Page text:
Mimecraft: Tamil Nadu’s MGR

Sultan Badsha a 74-year old actor who plays roles such as Periyar—an incarnation of MGR older than Bhaskar’s version, CN Annadurai, Karunanidhi, Prime Minister Narendra Modi and former BJP stalwart Atal Bihari Vajpayee. Rahul M
24 October, 2015

At around 9 pm on 8 October 2015, near the bus stand at Mettupalayam, a town in Coimbatore, a crowd of around 200 people watched as an elderly woman danced on a makeshift stage with an actor impersonating the late actor and politician MGR. The elderly woman joyously stared at the impersonator as he put his hands around her face and presented her with a note of Rs 100. Many audience members stood up and cheered, while others filmed the performances on their cell phones. Some leaders of the All India Anna Dravida Munnetra Kazhagam (AIADMK) sat to the right of the stage. This was the last act in the two-hour-long event organised by the AIADMK's student wing to celebrate the achievements of chief minister and general secretary of the AIADMK Jayalalithaa, often referred to as Amma, or mother. The actors danced and pantomimed to popular songs from classic Tamil movies as members of the party distributed pamphlets listing accomplishments such as “Travellers and public get ‘Amma Water’ for Rs 10,” and “76.92 lakh students get free bus passes.”

The man on the stage, a 40-year-old popularly known as “MGR Bhaskar,” wore glittery clothes, with a moustache drawn in pencil and flashy bands tied around his head and wrists. He carried a stick, mimicking the character of a farmer that MGR had often played. In December 2011, The Caravan reported that such performances are common in Tamil Nadu; there are many troupes in the state that are often hired by political parties to warm the crowd before public meetings between officials and voters. “Normally, we do at least four events like these in a month. During elections, we end up working every day of the month,” Bhaskar later told me.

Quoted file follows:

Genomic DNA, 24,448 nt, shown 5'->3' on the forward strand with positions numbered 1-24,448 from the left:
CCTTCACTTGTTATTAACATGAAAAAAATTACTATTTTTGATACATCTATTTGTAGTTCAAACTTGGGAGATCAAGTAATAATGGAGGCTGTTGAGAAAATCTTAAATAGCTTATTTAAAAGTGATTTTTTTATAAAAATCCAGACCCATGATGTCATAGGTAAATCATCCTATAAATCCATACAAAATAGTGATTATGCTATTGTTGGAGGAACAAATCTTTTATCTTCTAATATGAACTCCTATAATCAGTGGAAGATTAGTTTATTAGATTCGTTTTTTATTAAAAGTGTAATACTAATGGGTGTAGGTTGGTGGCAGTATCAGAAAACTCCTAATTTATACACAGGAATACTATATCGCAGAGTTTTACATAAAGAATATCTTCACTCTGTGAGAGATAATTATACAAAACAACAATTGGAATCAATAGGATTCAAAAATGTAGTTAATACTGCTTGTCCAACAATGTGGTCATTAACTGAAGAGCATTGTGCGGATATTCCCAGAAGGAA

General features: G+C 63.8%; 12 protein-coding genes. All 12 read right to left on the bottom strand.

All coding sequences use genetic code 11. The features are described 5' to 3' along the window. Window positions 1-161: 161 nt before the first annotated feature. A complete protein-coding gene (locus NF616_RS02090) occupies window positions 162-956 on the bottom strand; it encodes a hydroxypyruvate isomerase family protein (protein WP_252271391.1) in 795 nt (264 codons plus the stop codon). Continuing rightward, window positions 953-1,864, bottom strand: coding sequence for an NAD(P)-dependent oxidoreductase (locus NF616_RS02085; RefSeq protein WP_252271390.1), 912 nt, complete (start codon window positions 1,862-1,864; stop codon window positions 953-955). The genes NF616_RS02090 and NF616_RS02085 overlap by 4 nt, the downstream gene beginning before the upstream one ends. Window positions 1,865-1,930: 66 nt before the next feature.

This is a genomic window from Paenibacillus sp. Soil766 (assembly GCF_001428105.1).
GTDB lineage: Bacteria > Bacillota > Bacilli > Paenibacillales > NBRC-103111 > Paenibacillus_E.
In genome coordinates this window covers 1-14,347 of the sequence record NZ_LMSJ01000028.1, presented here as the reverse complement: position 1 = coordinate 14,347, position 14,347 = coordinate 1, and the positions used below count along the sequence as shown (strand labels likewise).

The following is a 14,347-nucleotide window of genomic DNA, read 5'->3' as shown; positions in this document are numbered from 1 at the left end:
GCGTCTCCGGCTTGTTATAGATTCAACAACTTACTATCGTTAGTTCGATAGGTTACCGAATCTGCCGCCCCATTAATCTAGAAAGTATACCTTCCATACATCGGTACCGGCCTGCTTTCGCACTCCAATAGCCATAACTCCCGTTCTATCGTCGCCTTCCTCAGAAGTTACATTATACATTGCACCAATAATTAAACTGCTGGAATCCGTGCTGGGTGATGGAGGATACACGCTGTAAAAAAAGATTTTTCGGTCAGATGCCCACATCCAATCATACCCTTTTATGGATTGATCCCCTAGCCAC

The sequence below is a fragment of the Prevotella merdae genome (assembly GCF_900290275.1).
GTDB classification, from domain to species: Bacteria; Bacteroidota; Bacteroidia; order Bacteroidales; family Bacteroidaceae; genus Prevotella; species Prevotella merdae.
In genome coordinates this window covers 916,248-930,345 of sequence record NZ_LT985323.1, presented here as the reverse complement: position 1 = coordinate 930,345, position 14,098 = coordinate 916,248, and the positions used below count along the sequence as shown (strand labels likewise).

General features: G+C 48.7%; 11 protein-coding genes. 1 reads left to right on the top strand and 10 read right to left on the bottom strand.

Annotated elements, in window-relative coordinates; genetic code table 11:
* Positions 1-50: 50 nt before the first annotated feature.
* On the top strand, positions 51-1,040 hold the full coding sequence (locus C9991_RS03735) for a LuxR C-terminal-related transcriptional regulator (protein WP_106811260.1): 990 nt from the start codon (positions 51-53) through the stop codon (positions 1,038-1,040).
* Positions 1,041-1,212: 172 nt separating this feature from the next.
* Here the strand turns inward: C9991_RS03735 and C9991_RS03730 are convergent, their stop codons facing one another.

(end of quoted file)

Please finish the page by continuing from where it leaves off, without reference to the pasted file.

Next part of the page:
Marudhur Gopalan Ramachandran, an actor-turned politician more popularly known as MGR, founded the AIADMK, in 1972, at the height of his celluloid popularity. In 1977, MGR became the chief minister of Tamil Nadu, a post he held until his death in 1987. “Although he was an Anglo-Indian—an Indian born in Sri Lanka—he served the people of Tamil Nadu. He is a legend,” Bhaskar said.

The songs Bhaskar dances to are most often ones in which MGR played characters that were everyday, oppressed people. Bhaskar’s sentiments towards MGR, like those of many supporters of AIADMK, were a result of the public image of MGR in the 1960s and 70s. “[MGR’s] films are ostensibly about the oppression faced by the poor, with MGR of course, being constituted as one among them,” wrote MSS Pandian, a late professor at the Centre for Historical Studies at Jawaharlal Nehru University, Delhi, in an article published in the Economic and Political Weekly in 1989. “A characteristic MGR role was that of a working man combating everyday oppression. Thus he had acted as a peasant, fisherman, rickshaw puller, carter, gardener…,” Pandian noted.

Among the artists on stage was a man called Sultan Badsha, the 74-year-old owner of a mobile repair shop from Udumalpet, playing the roles of Periyar, founder of the Dravidar Kazhagam party (DMK); an incarnation of MGR older than Bhaskar’s version; and CN Annadurai, the chief minister of Tamil Nadu from 1967 to 1969. Depending on which party his troupe is performing for, Badsha also impersonates politicians such as the current DMK head Karunanidhi, Prime Minister Narendra Modi and former BJP stalwart Atal Bihari Vajpayee.

By 9.30 pm, the programme had ended. The crowd ebbed as the actors packed their bags backstage, readying themselves for another show. Meanwhile, preparations in the state continue for the assembly elections, to be held next year.

Rahul M is an award-winning independent journalist based in Andhra Pradesh.